Even if you find yourself recoiling more in horror than connecting with The Talented Mr. Corbet, it was an impressive film. It's hard to say one "enjoys" such a film, but I was certainly affected by it, or would have been if I'd taken a few moments to reflect on it rather than failing to make it to Filly Brown on time. Fortunately this gave me the chance to drop off my bags and catch part two of my frustrated-male-erotic desires double feature, Madrid 1987.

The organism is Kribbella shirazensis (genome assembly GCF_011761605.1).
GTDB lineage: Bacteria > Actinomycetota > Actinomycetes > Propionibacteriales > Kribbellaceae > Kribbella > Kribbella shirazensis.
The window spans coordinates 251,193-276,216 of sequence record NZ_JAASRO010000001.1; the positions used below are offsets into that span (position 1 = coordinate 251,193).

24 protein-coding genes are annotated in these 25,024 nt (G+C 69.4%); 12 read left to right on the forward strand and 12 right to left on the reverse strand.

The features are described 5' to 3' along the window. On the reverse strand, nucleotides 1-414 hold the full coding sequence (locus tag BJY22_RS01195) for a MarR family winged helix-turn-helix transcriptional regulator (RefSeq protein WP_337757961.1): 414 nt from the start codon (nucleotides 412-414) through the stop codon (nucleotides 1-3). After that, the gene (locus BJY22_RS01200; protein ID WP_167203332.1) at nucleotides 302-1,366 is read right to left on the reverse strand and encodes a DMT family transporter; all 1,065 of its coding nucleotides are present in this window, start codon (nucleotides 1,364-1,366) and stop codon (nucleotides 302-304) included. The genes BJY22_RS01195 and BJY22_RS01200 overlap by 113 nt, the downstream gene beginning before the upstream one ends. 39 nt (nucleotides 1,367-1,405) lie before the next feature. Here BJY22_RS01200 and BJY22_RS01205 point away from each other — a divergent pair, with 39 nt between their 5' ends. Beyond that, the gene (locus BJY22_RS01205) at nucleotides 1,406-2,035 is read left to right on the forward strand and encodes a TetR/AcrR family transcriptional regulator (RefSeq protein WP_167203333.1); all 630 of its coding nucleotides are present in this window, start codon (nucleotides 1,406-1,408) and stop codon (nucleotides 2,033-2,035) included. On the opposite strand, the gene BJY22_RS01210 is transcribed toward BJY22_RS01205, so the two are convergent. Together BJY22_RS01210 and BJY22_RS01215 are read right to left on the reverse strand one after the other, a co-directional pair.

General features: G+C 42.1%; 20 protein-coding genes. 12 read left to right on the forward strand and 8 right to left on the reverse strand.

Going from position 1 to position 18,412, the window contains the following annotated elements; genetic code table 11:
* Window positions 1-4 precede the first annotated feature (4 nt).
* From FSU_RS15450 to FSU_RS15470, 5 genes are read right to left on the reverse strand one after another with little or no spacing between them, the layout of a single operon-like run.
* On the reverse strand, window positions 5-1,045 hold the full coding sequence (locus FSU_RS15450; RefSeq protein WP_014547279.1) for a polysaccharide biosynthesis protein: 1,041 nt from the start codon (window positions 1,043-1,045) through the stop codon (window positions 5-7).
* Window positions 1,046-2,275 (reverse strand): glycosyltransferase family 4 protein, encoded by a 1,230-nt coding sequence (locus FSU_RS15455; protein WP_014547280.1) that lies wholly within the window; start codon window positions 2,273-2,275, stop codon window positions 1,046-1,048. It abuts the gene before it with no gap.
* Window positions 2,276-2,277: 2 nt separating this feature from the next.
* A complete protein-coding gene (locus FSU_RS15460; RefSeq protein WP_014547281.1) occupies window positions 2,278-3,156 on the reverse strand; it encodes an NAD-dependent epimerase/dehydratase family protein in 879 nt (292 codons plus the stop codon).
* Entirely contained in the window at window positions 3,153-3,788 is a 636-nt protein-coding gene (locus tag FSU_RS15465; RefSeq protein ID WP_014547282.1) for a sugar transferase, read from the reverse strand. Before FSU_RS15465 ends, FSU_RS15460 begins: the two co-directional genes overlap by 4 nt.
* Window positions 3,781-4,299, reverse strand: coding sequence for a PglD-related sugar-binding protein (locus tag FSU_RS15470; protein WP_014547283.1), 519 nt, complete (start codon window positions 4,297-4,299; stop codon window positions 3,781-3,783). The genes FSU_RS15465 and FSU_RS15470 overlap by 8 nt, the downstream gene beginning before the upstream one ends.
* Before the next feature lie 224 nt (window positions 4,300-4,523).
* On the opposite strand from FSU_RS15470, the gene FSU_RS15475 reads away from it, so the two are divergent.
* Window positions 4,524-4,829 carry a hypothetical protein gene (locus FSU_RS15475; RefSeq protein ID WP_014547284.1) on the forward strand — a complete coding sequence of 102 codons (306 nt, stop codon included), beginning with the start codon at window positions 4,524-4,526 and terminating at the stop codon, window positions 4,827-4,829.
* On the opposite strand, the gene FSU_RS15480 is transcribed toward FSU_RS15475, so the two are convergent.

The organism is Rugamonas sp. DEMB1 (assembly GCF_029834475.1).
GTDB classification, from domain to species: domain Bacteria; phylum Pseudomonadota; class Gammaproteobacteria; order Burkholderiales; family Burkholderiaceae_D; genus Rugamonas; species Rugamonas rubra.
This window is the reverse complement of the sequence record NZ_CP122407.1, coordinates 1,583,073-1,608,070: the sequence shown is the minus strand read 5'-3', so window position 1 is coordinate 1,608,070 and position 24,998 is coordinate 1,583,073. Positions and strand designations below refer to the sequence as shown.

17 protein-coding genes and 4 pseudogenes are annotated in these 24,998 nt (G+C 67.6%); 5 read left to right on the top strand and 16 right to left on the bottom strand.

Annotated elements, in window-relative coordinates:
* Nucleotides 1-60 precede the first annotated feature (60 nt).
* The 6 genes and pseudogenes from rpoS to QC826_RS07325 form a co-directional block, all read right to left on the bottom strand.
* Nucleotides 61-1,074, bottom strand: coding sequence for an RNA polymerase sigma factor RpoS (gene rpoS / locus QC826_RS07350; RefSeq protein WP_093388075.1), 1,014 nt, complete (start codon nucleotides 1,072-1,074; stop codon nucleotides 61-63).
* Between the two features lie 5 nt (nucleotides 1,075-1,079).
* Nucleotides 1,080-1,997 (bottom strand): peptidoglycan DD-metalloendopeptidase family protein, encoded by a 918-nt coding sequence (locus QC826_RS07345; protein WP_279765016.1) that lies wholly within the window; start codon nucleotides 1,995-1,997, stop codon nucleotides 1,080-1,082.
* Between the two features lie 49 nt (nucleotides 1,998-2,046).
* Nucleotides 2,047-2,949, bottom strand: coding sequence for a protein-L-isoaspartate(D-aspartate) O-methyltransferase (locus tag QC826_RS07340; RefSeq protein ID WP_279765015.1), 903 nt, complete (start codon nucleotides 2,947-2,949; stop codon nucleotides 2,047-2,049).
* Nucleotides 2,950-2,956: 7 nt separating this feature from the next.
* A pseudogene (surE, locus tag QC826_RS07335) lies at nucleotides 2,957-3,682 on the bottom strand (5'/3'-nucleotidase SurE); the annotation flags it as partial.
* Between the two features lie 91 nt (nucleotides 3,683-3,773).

David Trueba's jaded bon mots-filled film starts off with a promising postcard of Spanish intellectual ennui. An aged, chain-smoking columnist in post-Franco Spain meets a lithe young journalism student ostensibly to let her interview him. Who are we kidding about ostensibly: he wants to sleep with her and makes it apparent five minutes in by inviting her back to his painter friend's abandoned studio. However, if you think this is some tale of naïve youth despoiled by lecherous, liver-spotted age, think again. Sure, the clothes fly off quickly as the columnist tries with all the aristocratic grace of a late 50s Spaniard to bed his young Daphne. Soon, she's showering and he's walking in on her in the bathroom: the twist comes when the bathroom door jams behind him, locking them both inside, naked. Now, there will be sex. But what intrigues, and sometimes frustrates, about Trueba's film is just how much talking is involved both before, during and after. His leads spend 90 percent of the movie nude, chewing the existential fat over the power of writing to change the world (hint: none), the charming greed of youth and the weary selfishness of age. As is true of most meandering European films, a handful of judicious trims could have helped, but there is something undoubtedly mesmerizing about the banter between the columnist and his young prey as they find themselves forced to face each other, totally naked, and actually communicate. Oh, the price of sex for an old man.